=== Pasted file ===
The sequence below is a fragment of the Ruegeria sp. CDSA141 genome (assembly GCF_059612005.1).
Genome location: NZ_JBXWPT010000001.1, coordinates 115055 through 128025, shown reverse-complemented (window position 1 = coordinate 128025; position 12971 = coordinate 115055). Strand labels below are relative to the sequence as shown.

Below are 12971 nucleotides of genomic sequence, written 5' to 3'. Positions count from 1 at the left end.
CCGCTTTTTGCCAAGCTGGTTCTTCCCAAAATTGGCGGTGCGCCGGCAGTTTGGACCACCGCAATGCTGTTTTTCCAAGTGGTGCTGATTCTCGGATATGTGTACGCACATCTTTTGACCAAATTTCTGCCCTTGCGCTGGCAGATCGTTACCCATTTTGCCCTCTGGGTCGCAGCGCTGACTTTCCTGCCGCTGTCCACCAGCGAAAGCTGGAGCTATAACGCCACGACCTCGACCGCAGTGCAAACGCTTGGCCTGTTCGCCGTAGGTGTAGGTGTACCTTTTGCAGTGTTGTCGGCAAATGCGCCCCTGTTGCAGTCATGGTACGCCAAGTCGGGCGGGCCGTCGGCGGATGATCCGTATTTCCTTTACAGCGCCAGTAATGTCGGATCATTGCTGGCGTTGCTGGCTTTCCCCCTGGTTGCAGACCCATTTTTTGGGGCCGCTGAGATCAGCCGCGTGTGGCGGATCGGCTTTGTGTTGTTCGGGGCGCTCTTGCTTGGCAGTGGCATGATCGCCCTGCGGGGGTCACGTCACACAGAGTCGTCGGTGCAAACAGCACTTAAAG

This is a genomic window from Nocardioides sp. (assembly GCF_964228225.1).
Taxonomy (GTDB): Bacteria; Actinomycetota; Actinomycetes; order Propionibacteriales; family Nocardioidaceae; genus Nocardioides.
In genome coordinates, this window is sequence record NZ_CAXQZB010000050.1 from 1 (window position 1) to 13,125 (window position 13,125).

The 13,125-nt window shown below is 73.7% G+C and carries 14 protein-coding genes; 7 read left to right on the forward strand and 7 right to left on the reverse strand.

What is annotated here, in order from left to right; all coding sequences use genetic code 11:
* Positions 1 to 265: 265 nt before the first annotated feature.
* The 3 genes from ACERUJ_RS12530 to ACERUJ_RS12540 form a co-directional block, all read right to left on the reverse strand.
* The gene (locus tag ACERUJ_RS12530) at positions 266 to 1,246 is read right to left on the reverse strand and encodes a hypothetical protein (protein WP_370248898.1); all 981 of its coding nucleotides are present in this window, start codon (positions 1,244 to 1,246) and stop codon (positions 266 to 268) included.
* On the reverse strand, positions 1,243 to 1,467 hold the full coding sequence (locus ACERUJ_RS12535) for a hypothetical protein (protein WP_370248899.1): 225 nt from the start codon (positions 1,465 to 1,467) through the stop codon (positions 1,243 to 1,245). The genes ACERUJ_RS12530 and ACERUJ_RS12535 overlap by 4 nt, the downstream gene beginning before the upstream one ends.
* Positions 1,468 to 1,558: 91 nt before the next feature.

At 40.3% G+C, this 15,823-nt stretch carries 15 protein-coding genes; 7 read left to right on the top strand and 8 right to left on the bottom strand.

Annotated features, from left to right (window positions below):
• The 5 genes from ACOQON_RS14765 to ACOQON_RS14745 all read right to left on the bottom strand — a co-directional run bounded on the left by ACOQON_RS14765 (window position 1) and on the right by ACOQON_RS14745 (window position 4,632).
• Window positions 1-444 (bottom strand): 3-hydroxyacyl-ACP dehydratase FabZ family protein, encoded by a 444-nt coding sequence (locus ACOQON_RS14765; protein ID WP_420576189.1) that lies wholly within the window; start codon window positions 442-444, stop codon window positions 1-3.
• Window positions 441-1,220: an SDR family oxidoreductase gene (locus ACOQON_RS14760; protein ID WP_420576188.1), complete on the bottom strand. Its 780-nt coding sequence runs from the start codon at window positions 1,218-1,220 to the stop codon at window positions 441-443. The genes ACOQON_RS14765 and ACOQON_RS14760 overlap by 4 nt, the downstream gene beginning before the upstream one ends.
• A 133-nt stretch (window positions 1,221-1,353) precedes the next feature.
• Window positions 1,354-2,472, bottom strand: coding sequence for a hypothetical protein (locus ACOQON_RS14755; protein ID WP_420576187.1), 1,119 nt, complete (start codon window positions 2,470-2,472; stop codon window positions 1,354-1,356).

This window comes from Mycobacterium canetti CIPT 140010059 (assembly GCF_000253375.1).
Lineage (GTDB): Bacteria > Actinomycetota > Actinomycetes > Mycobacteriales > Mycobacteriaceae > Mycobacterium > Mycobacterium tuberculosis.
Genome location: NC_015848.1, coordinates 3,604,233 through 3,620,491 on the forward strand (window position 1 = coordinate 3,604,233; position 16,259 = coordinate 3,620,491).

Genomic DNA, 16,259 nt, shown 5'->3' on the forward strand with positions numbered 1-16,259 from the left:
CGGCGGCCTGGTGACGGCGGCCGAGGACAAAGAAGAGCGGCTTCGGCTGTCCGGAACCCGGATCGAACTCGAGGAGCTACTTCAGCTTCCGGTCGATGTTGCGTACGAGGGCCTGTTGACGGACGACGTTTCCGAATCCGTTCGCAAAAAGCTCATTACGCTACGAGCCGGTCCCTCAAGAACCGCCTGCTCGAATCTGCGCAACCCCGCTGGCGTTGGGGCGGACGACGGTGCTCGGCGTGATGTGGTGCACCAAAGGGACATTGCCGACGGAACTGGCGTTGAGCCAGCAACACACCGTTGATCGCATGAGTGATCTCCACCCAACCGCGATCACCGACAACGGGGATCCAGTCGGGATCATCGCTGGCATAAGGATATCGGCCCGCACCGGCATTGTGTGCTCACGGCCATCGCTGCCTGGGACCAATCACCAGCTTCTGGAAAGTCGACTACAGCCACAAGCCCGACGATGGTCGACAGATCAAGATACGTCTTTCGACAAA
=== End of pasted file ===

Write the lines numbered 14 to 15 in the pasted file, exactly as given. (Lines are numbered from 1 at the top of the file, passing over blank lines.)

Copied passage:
* Positions 1,468 to 1,558: 91 nt before the next feature.

At 40.3% G+C, this 15,823-nt stretch carries 15 protein-coding genes; 7 read left to right on the top strand and 8 right to left on the bottom strand.